By Chris Emma–
CHICAGO (CBS) — At long last, the Stanley Cup was in Kimmo Timonen’s hands. It was handed to him by Blackhawks captain Jonathan Toews, and the long-awaited moment had arrived.READ MORE: Police Task Force Arrests Carjacking Suspect Hour After Vehicle Was Stolen In Englewood
“Holy s—t,” Timonen said.
A 40-year-old defenseman and 16-year NHL veteran, Timonen grasped the Cup, glanced and smiled, then unleashed a loud scream and hoisted it toward the United Center rafters.
But even after a long wait for that first moment with Lord Stanley’s prize, his second was even better. Timonen shared it with his family, lifting the Cup individually with each of his three children. He turned the page from hockey player to full-time father on a remarkable occasion.
“That’s the coolest moment of my life,” Timonen said. “It can’t get better than that.”
Timonen could have retired after a successful 15 seasons and four All-Star appearances. Prior to Monday, the closest he had come to the Cup was getting deked by Patrick Kane for the Blackhawks’ series-winner in Game 6 of the 2010 Stanley Cup Final. Blood clots in his lungs and leg were reason to hang up the skates, but one more shot at a championship drove Timonen back for one more season.
After earning a clean bill of health, Timonen requested a trade from Philadelphia and ended up in Chicago, going from out of contention to an NHL favorite. He arrived at O’Hare Airport with one last opportunity and a 20-year-old waiting as his ride into town. That was Teuvo Teravainen.READ MORE: 'When I Finally Got To Be Elvira, That's When My Life Calmed Down': Mistress Of The Dark Peels Back The Curtain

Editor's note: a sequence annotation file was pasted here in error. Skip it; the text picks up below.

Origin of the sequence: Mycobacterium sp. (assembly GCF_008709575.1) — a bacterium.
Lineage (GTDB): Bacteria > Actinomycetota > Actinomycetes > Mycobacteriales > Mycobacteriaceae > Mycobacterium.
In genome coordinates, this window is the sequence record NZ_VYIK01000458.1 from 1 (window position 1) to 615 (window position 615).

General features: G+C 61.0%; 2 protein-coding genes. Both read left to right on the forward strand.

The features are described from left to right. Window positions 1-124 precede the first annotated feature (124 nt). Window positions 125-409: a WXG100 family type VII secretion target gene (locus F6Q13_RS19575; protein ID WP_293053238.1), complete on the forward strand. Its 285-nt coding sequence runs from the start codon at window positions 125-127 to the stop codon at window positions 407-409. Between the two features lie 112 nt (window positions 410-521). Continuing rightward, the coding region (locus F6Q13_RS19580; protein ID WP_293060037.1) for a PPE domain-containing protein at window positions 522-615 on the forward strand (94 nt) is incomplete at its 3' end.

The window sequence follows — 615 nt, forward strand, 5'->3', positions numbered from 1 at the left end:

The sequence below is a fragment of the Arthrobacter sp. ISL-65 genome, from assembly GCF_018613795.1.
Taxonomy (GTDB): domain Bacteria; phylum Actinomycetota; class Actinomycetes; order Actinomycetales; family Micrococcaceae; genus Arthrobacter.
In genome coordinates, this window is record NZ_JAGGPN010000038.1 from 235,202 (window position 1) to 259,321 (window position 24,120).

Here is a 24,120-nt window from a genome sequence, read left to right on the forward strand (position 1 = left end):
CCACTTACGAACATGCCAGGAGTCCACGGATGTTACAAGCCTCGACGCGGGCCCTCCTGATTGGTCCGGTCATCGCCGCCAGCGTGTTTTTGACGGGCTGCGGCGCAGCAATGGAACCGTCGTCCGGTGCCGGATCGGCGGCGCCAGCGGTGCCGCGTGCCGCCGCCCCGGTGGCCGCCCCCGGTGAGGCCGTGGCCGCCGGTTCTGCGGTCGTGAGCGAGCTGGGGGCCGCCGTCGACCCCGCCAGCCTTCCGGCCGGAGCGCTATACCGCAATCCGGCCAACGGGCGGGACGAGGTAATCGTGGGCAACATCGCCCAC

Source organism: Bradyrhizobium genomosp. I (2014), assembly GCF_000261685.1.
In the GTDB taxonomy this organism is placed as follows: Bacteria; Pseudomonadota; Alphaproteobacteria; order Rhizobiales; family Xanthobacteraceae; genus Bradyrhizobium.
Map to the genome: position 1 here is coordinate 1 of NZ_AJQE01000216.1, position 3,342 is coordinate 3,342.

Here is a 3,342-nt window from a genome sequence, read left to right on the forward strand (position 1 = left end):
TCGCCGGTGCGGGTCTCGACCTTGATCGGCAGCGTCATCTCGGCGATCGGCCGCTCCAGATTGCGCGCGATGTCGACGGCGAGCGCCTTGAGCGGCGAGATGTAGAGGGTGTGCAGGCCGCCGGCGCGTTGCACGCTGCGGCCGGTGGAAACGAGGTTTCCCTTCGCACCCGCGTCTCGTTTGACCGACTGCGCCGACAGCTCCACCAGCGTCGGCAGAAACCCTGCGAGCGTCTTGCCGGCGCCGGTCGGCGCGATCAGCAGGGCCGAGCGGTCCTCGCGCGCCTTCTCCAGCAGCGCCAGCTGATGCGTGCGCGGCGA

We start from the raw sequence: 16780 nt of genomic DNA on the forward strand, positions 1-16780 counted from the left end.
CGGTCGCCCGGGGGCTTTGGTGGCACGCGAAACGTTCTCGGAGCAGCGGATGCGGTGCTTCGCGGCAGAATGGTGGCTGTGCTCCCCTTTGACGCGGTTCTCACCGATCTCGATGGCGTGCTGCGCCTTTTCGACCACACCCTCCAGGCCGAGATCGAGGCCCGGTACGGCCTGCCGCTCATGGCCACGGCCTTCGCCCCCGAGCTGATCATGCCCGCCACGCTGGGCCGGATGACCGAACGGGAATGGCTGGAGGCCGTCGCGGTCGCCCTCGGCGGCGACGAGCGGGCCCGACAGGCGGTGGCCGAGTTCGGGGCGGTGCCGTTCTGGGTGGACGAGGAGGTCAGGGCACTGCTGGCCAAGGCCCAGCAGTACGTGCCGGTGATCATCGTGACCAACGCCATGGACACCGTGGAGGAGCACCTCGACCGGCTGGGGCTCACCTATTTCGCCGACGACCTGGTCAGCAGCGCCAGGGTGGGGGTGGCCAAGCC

“He’s been like my second dad since he came here,” said Teravainen, overwhelmed for his mentor.
In Chicago, Timonen saw his one last chance before retirement. He believed the core of Kane, Toews, Duncan Keith and Co. could help him get to that lift of the Cup. That moment arrived Monday night.
“I was very proud of him,” Blackhawks coach Joel Quenneville said. “Especially coming here. Wanted to come here. Wanted to end his career with a chance to win the Cup. Very fitting.”
Before returning to hockey, Timonen spent countless hours with doctors. He joked that they grew sick of his constant presence. But few in sports get to go out on their own terms. It was an opportunity nearly taken from Timonen.
Further adversity followed during this Stanley Cup run, as Quenneville made Timonen a healthy scratch during the Western Conference Final. Timonen voiced frustration prior to Game 3 of the Cup Final. He was back in the lineup for Games 4, 5 and the clincher in Game 6, playing his best Blackhawk hockey yet.
A tremendous NHL career came to an end with Timonen finally getting a chance to hoist the Cup.
“I’m leaving this game happy, relieved, ready,” he said. “I’m leaving as a Stanley Cup champion, so I don’t know if you can ask any more.”MORE NEWS: Teen Stabbed With Scissors After Argument On CTA Red Line Platform At Jackson Station
Follow Chris on Twitter @CEmma670.